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American nurse who marched for civil rights
Adele Herwitz has died aged 92 of complications after a stroke. She represented the American Nurses Association (ANA) on the 1963 March for Jobs and Freedom - the largest political rally for human rights in the history of the United States.
The rally for civil and economic rights for African Americans took place in Washington DC and was where Martin Luther King Jr delivered his historic 'I have a dream' speech.
Adele initially wanted to be a doctor, but could not afford medical school, so she trained as a nurse at the Beth Israel Hospital in Boston. She joined the US Army Nurse Corps and, during the second world war, was stationed in Australia, the Admiralty Islands in the South Pacific, Papua New Guinea and the Philippines.
This military experience served her well. Nursing journalist Thelma Schorr said of Adele: 'She knew how to take orders, as well as give them.'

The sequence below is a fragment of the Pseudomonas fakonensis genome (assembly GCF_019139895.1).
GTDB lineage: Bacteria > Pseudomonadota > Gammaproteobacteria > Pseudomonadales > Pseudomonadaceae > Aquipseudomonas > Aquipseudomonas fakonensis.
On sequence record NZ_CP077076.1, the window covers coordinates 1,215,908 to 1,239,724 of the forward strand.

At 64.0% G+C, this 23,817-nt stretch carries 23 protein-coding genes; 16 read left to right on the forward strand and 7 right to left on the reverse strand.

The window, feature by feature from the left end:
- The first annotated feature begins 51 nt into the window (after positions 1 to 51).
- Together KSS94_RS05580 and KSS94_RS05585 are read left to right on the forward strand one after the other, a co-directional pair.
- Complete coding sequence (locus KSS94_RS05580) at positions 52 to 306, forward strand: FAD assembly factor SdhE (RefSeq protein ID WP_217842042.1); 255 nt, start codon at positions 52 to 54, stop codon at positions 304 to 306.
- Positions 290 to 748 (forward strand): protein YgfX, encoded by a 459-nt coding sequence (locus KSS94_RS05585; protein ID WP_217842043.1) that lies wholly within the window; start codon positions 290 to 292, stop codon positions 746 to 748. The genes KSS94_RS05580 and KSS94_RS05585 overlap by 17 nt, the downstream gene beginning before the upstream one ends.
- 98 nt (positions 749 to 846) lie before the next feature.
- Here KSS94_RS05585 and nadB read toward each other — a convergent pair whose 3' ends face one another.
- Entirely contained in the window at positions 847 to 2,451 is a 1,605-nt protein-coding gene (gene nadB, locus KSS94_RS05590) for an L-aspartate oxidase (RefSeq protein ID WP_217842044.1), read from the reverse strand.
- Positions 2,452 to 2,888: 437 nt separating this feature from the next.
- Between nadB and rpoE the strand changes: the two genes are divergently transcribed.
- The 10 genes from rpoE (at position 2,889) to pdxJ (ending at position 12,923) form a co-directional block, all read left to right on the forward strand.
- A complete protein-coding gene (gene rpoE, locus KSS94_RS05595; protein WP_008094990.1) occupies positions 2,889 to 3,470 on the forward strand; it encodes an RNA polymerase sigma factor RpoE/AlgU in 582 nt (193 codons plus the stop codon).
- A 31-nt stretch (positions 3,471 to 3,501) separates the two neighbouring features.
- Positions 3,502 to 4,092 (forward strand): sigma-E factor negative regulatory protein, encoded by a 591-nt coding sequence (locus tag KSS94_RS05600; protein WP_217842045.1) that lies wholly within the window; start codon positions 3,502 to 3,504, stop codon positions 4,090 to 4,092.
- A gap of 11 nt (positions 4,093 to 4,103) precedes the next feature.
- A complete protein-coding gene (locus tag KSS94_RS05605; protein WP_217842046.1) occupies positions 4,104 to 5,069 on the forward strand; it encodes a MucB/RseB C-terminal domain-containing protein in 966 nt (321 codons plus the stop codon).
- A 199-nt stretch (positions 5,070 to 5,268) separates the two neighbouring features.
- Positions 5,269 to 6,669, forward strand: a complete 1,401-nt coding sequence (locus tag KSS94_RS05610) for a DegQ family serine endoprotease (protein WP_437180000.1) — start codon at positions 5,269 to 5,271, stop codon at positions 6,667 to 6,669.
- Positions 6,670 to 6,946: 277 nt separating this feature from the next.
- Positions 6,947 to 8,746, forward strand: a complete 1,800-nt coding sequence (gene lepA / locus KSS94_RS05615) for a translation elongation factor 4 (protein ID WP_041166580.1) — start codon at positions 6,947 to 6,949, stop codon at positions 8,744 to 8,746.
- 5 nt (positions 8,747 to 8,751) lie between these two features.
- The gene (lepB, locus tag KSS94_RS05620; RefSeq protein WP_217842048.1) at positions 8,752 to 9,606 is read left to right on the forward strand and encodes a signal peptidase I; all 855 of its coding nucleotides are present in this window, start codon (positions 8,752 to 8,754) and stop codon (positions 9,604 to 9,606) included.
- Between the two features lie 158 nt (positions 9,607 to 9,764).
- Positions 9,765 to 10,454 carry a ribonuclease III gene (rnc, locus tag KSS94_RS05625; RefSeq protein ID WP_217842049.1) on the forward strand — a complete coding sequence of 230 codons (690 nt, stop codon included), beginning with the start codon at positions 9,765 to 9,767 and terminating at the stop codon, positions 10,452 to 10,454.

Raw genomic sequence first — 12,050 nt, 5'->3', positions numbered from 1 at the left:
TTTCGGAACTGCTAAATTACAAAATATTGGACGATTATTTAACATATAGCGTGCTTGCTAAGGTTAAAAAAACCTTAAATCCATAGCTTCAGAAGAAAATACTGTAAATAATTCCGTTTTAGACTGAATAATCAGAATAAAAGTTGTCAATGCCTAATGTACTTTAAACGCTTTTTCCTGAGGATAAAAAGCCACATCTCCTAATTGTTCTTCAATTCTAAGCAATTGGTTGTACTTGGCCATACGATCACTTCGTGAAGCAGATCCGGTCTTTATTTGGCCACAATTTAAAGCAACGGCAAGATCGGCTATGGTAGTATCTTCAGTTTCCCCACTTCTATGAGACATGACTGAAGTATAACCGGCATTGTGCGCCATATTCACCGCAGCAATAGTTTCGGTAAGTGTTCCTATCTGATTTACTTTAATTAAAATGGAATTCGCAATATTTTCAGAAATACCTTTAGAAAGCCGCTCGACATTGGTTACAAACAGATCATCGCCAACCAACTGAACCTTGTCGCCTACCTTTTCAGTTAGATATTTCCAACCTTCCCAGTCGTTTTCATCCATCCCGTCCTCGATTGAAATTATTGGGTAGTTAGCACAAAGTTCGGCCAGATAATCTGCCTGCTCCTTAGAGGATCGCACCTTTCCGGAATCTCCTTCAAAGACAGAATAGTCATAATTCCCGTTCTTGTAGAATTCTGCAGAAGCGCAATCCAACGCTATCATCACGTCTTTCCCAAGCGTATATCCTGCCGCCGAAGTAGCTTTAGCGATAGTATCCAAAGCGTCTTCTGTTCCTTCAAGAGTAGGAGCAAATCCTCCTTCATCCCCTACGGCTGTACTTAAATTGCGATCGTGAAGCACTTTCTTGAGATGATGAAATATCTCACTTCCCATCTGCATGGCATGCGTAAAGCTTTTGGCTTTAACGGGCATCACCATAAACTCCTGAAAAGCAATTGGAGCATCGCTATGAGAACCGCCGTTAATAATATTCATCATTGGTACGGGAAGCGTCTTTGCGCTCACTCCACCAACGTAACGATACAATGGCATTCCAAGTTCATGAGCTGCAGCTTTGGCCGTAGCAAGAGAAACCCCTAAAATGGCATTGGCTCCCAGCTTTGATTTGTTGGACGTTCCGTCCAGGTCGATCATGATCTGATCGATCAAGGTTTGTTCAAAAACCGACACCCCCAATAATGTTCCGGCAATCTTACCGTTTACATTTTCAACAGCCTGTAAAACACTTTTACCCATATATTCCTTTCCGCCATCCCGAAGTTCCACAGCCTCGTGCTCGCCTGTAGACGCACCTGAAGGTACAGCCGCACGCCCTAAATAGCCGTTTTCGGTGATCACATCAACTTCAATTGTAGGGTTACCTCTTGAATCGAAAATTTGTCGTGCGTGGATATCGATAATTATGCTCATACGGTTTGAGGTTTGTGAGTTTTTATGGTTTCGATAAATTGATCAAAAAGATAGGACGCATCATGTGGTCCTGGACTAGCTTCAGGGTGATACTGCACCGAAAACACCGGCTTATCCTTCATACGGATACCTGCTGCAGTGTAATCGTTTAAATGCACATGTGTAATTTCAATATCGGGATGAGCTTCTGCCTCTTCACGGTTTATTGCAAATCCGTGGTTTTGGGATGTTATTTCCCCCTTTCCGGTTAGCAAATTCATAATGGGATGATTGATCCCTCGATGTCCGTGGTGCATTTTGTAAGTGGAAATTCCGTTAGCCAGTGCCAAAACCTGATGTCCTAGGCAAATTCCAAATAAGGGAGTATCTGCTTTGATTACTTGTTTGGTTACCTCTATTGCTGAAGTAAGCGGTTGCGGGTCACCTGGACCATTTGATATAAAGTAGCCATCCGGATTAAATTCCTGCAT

After the war Adele worked at a veterans hospital in New York and gained a degree in nursing education at Columbia University in 1952. She worked for 17 years for the ANA and became its executive director.
From 1970 to 1977, Adele was executive director of the International Council of Nurses in Geneva, Switzerland, championing the causes of nurses around the world.
She returned to the US as founding executive director of the Commission on Graduates of Foreign Nursing Schools, an organisation preparing foreign nurses for state licensing tests. Her work at the commission led to the creation of the Adele Herwitz distinguished scholars' programme.
Adele's favourite colours were turquoise, black and red. She used to say: 'I am not a beige kind of person.'
obituary : january 18 :: vol 26 no 20 :: 2011